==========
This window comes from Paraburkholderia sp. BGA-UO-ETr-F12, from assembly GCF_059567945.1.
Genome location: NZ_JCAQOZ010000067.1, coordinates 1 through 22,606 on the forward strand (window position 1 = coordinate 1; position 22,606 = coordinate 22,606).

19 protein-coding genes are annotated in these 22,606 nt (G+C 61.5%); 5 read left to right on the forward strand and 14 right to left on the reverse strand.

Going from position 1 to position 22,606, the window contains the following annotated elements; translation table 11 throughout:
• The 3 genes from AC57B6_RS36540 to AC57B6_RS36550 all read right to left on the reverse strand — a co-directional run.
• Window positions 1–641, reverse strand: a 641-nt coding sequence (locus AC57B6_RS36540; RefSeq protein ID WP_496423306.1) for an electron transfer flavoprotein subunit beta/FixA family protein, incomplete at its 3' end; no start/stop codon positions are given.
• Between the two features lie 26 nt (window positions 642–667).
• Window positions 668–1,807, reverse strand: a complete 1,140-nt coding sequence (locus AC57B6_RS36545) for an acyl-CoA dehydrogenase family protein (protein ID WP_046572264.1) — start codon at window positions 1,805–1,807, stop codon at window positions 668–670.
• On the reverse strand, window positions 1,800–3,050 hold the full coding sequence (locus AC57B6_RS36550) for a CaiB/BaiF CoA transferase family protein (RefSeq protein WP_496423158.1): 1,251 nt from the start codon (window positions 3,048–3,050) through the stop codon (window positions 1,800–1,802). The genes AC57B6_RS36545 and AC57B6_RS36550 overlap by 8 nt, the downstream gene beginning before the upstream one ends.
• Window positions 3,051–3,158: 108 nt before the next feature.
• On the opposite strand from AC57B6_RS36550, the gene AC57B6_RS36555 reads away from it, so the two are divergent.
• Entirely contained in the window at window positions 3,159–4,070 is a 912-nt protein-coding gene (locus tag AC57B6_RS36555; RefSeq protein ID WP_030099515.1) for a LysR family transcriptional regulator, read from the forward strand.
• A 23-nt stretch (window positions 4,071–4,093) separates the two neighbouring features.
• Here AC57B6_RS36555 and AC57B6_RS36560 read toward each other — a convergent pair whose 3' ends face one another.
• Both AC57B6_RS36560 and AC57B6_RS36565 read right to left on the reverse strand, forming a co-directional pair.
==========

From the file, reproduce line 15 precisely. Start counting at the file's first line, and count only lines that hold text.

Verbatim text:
• Both AC57B6_RS36560 and AC57B6_RS36565 read right to left on the reverse strand, forming a co-directional pair.